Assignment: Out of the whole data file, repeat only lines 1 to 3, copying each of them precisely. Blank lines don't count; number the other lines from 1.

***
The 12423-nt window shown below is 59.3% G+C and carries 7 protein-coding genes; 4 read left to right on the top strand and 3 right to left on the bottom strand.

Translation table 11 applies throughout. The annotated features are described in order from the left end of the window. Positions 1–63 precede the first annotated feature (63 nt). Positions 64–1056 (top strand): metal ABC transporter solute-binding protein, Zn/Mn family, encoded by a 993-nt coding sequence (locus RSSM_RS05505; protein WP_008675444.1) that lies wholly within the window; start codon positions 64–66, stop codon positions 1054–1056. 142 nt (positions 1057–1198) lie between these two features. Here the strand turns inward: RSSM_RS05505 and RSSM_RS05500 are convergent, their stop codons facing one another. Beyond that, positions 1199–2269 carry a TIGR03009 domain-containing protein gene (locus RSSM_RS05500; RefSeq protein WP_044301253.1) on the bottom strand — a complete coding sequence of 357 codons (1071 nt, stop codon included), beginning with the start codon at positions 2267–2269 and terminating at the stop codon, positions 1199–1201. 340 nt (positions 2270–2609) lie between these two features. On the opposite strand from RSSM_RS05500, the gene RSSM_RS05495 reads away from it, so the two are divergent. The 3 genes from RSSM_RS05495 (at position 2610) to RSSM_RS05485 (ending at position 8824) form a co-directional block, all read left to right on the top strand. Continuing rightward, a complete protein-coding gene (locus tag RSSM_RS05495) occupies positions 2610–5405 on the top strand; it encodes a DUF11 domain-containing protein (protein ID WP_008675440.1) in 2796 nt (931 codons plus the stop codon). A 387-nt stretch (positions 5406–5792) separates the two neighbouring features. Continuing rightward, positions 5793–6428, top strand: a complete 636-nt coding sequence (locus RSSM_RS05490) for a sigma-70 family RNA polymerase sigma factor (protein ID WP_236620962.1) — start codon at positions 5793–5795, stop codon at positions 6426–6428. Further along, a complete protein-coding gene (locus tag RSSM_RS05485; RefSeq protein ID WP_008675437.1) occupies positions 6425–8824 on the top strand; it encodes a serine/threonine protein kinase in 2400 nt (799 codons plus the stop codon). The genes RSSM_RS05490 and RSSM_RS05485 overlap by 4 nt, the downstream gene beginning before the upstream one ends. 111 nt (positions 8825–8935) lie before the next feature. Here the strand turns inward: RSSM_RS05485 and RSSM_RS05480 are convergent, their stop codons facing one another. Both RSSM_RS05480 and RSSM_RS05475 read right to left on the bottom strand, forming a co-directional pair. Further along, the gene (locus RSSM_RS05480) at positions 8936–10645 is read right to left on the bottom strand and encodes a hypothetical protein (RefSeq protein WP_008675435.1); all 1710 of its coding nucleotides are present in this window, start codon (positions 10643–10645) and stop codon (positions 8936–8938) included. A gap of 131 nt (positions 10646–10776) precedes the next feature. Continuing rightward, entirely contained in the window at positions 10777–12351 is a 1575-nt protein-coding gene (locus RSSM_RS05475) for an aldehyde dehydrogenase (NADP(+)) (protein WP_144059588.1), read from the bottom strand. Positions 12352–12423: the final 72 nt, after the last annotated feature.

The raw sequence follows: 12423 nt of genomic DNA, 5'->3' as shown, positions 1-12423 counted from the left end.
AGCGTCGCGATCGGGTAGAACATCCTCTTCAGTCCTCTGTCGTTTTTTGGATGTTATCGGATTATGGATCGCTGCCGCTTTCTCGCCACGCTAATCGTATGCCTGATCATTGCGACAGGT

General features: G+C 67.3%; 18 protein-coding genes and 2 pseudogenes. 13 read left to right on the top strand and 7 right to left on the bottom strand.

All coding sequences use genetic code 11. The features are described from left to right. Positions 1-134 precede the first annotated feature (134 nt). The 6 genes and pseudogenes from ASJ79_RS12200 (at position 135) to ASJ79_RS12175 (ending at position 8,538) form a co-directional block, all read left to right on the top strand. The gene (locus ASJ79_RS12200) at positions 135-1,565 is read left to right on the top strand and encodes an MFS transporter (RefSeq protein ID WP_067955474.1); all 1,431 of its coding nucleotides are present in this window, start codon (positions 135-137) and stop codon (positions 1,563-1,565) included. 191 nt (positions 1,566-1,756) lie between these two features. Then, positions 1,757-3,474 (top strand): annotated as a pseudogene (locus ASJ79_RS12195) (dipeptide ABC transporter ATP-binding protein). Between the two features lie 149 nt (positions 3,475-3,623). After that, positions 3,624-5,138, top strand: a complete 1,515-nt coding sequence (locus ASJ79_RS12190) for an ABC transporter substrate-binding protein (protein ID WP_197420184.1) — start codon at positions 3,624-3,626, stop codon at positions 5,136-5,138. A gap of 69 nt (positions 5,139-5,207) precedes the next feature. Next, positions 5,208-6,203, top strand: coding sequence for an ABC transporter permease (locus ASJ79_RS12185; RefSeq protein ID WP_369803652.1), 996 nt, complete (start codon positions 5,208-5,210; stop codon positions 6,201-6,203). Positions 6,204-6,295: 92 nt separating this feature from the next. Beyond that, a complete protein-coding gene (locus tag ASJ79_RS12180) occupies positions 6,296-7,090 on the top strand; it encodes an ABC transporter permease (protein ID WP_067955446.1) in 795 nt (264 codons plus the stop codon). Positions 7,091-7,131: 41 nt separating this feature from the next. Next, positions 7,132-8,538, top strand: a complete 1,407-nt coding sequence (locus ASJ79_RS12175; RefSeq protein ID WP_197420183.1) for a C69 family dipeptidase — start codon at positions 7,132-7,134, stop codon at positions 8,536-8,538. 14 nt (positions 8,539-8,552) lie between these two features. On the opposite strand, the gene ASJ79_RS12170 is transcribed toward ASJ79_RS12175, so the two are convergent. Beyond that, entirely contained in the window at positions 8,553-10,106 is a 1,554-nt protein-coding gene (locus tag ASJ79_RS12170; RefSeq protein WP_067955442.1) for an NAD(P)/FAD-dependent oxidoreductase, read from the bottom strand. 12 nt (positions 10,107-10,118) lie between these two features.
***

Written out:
The 12423-nt window shown below is 59.3% G+C and carries 7 protein-coding genes; 4 read left to right on the top strand and 3 right to left on the bottom strand.

Translation table 11 applies throughout. The annotated features are described in order from the left end of the window. Positions 1–63 precede the first annotated feature (63 nt). Positions 64–1056 (top strand): metal ABC transporter solute-binding protein, Zn/Mn family, encoded by a 993-nt coding sequence (locus RSSM_RS05505; protein WP_008675444.1) that lies wholly within the window; start codon positions 64–66, stop codon positions 1054–1056. 142 nt (positions 1057–1198) lie between these two features. Here the strand turns inward: RSSM_RS05505 and RSSM_RS05500 are convergent, their stop codons facing one another. Beyond that, positions 1199–2269 carry a TIGR03009 domain-containing protein gene (locus RSSM_RS05500; RefSeq protein WP_044301253.1) on the bottom strand — a complete coding sequence of 357 codons (1071 nt, stop codon included), beginning with the start codon at positions 2267–2269 and terminating at the stop codon, positions 1199–1201. 340 nt (positions 2270–2609) lie between these two features. On the opposite strand from RSSM_RS05500, the gene RSSM_RS05495 reads away from it, so the two are divergent. The 3 genes from RSSM_RS05495 (at position 2610) to RSSM_RS05485 (ending at position 8824) form a co-directional block, all read left to right on the top strand. Continuing rightward, a complete protein-coding gene (locus tag RSSM_RS05495) occupies positions 2610–5405 on the top strand; it encodes a DUF11 domain-containing protein (protein ID WP_008675440.1) in 2796 nt (931 codons plus the stop codon). A 387-nt stretch (positions 5406–5792) separates the two neighbouring features. Continuing rightward, positions 5793–6428, top strand: a complete 636-nt coding sequence (locus RSSM_RS05490) for a sigma-70 family RNA polymerase sigma factor (protein ID WP_236620962.1) — start codon at positions 5793–5795, stop codon at positions 6426–6428. Further along, a complete protein-coding gene (locus tag RSSM_RS05485; RefSeq protein ID WP_008675437.1) occupies positions 6425–8824 on the top strand; it encodes a serine/threonine protein kinase in 2400 nt (799 codons plus the stop codon). The genes RSSM_RS05490 and RSSM_RS05485 overlap by 4 nt, the downstream gene beginning before the upstream one ends. 111 nt (positions 8825–8935) lie before the next feature. Here the strand turns inward: RSSM_RS05485 and RSSM_RS05480 are convergent, their stop codons facing one another. Both RSSM_RS05480 and RSSM_RS05475 read right to left on the bottom strand, forming a co-directional pair. Further along, the gene (locus RSSM_RS05480) at positions 8936–10645 is read right to left on the bottom strand and encodes a hypothetical protein (RefSeq protein WP_008675435.1); all 1710 of its coding nucleotides are present in this window, start codon (positions 10643–10645) and stop codon (positions 8936–8938) included. A gap of 131 nt (positions 10646–10776) precedes the next feature. Continuing rightward, entirely contained in the window at positions 10777–12351 is a 1575-nt protein-coding gene (locus RSSM_RS05475) for an aldehyde dehydrogenase (NADP(+)) (protein WP_144059588.1), read from the bottom strand. Positions 12352–12423: the final 72 nt, after the last annotated feature.

The raw sequence follows: 12423 nt of genomic DNA, 5'->3' as shown, positions 1-12423 counted from the left end.